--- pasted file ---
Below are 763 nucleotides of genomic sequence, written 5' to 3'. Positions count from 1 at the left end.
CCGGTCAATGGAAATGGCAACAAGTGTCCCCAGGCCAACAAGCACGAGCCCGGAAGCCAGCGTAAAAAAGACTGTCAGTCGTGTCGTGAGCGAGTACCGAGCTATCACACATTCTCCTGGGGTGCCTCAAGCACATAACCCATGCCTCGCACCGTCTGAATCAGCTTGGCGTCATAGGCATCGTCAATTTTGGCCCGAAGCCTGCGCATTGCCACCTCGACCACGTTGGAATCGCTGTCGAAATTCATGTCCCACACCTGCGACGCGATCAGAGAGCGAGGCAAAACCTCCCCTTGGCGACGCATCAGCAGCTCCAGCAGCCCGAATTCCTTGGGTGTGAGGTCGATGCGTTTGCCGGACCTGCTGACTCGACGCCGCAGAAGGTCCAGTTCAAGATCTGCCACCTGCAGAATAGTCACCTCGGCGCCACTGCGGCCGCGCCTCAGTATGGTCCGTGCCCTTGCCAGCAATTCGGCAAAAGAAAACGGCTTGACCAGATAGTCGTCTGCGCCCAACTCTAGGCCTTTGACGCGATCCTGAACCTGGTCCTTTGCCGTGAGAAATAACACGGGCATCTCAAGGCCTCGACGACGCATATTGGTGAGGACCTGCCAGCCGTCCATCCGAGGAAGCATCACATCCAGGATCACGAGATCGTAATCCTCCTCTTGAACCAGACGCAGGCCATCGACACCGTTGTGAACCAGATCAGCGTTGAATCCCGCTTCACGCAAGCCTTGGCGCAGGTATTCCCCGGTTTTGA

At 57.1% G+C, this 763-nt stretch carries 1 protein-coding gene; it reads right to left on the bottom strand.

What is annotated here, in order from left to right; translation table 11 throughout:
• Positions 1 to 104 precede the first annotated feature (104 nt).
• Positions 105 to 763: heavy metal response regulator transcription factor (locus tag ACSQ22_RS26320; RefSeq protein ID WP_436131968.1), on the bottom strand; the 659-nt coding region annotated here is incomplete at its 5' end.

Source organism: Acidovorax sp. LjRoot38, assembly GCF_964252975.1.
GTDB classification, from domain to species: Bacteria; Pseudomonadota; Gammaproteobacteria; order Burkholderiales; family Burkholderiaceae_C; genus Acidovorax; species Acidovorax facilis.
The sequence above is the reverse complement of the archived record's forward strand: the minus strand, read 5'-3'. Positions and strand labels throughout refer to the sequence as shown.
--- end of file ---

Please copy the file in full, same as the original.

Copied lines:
Below are 763 nucleotides of genomic sequence, written 5' to 3'. Positions count from 1 at the left end.
CCGGTCAATGGAAATGGCAACAAGTGTCCCCAGGCCAACAAGCACGAGCCCGGAAGCCAGCGTAAAAAAGACTGTCAGTCGTGTCGTGAGCGAGTACCGAGCTATCACACATTCTCCTGGGGTGCCTCAAGCACATAACCCATGCCTCGCACCGTCTGAATCAGCTTGGCGTCATAGGCATCGTCAATTTTGGCCCGAAGCCTGCGCATTGCCACCTCGACCACGTTGGAATCGCTGTCGAAATTCATGTCCCACACCTGCGACGCGATCAGAGAGCGAGGCAAAACCTCCCCTTGGCGACGCATCAGCAGCTCCAGCAGCCCGAATTCCTTGGGTGTGAGGTCGATGCGTTTGCCGGACCTGCTGACTCGACGCCGCAGAAGGTCCAGTTCAAGATCTGCCACCTGCAGAATAGTCACCTCGGCGCCACTGCGGCCGCGCCTCAGTATGGTCCGTGCCCTTGCCAGCAATTCGGCAAAAGAAAACGGCTTGACCAGATAGTCGTCTGCGCCCAACTCTAGGCCTTTGACGCGATCCTGAACCTGGTCCTTTGCCGTGAGAAATAACACGGGCATCTCAAGGCCTCGACGACGCATATTGGTGAGGACCTGCCAGCCGTCCATCCGAGGAAGCATCACATCCAGGATCACGAGATCGTAATCCTCCTCTTGAACCAGACGCAGGCCATCGACACCGTTGTGAACCAGATCAGCGTTGAATCCCGCTTCACGCAAGCCTTGGCGCAGGTATTCCCCGGTTTTGA

At 57.1% G+C, this 763-nt stretch carries 1 protein-coding gene; it reads right to left on the bottom strand.

What is annotated here, in order from left to right; translation table 11 throughout:
• Positions 1 to 104 precede the first annotated feature (104 nt).
• Positions 105 to 763: heavy metal response regulator transcription factor (locus tag ACSQ22_RS26320; RefSeq protein ID WP_436131968.1), on the bottom strand; the 659-nt coding region annotated here is incomplete at its 5' end.

Source organism: Acidovorax sp. LjRoot38, assembly GCF_964252975.1.
GTDB classification, from domain to species: Bacteria; Pseudomonadota; Gammaproteobacteria; order Burkholderiales; family Burkholderiaceae_C; genus Acidovorax; species Acidovorax facilis.
The sequence above is the reverse complement of the archived record's forward strand: the minus strand, read 5'-3'. Positions and strand labels throughout refer to the sequence as shown.